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Abby Wambach speaks on salary wage gap

by Panagiotis Argitis
Tue, Oct 24th 2017 10:00 pm
The College at Brockport was proud to host the Rochester born, World Cup winner and two-time Olympic gold medalist Abby Wambach. The United States soccer legend shared her views on retiring, the success of the U.S. Women's National Soccer Team and more with hundrends of students and parents who came to listen to what Wambach has learned during her many experiences across the globe. Now retired, Wambach hopes to show that life is more about family values than fame and money.
The College at Brockport was proud to host the Rochester born, World Cup winner and two-time Olympic gold medalist Abby Wambach. The United States soccer legend shared her views on retiring, the success of the U.S. Women's National Soccer Team and more with hundrends of students and parents who came to listen to what Wambach has learned during her many experiences across the globe. Now retired, Wambach hopes to show that life is more about family values than fame and money.

The modern world of sports is filled with opportunity, love and business for both future and current athletes who influence today’s sports scene, but that does not mean it’s perfect. Although athletes have some of the highest paid salaries in comparison to other occupations, thousands of professional female athletes receive lower annual wages than male athletes; one of those athletes is 2015 World Cup winner and two-time Olympic gold medalist Abby Wambach.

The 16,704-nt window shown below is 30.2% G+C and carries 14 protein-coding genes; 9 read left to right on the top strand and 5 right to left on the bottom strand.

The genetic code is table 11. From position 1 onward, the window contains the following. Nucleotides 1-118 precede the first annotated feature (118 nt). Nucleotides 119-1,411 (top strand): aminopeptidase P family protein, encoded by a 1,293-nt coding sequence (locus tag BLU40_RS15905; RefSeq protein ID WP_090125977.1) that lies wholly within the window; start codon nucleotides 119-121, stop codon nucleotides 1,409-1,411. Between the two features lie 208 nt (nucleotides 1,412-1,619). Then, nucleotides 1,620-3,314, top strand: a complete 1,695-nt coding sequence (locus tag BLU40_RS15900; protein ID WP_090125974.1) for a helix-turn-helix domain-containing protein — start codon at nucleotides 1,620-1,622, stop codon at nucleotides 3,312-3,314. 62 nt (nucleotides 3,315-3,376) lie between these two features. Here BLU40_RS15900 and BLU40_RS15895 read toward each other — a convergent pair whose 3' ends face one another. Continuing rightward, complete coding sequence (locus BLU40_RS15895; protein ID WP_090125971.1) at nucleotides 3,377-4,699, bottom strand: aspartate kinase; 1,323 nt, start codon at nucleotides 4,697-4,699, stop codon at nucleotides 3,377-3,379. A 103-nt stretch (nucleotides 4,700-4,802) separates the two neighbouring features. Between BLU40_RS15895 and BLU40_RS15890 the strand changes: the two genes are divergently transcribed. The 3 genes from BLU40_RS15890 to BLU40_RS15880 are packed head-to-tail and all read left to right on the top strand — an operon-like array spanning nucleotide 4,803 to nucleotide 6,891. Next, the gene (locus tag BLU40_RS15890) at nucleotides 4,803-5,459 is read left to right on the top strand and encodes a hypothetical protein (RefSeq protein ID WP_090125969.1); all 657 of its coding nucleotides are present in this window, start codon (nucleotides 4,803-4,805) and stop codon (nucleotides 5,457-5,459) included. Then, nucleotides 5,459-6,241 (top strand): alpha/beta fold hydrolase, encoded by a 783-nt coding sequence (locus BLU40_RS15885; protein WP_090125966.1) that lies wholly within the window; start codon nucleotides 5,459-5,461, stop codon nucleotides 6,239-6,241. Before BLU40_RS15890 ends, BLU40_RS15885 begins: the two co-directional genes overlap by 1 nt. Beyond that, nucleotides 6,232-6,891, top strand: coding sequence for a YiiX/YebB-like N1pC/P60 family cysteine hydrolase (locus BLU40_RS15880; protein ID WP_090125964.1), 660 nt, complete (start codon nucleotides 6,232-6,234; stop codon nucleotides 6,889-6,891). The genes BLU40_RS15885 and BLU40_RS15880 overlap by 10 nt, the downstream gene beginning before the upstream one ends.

Born and raised in Rochester, Wambach’s passion for teaching college students about the lessons she has gained from her 14 year experience of playing in the U.S. Women’s National team was evident throughout her entire time at The College at Brockport. The now-retired soccer star visited the college Saturday, Oct. 23, where she spoke on many different topics, ranging from advice on how students can approach the professional world of sports to the gender wage gap that is seen in sports today.  

The salary wage gap between men and women has been a long established issue in today’s society. Spread across various fields and positions, men have been making more money than women for as long women have worked.It is a reality that needs to be changed. 

Different for every occupation, the salary wage gap between men and women has certainly been shrinking in  the past couple of years, but equal wages do not exist. Although it is not present in all sports, the inequality in salary between men and women is staggering.

Following her fourth and final World Cup during the summer of 2015, Wambach and the rest of the U.S. Women’s National team received $2 million as a whole for winning the World Cup. In comparison, fútbol international governing body, FIFA, the organization who awarded the U.S. Women’s National team with their pay, awarded the German Men’s National team with $35 million altogether after its 2014 World Cup success. 

“Do I think that the women should be getting paid more money? Do I think U.S. soccer should continue to supplement the league in order for women to get equal pay?” Wambach asked. “Absolutely.” 

Wambach went on to argue that the U.S. Men’s National Team didn’t qualify for the World Cup, whereas the Women’s National Soccer Team is on track to make a huge impact on the 2019 Women’s World Cup, a major part behind the reason why women should be earning a higher salary. 

According to The New York Times, the average salary gap for the same position in national soccer between men and women is considerably higher for male players. With a difference of $2 million between the two genders in 2016, the inequality of pay is something that has not changed in the sport of soccer. 

Although men have larger salaries than women, Wambach stated that women’s national leagues are a business in the making and its current state of pay will improve as the sport, demand and coverage grows. Inequality in pay is an undoubtedly visible issue in the sports industry now, but as womens’ teams continue to increase and build an audience for the sport here in the U.S., hopefully the fans will see some of this disparity shrink in the future.

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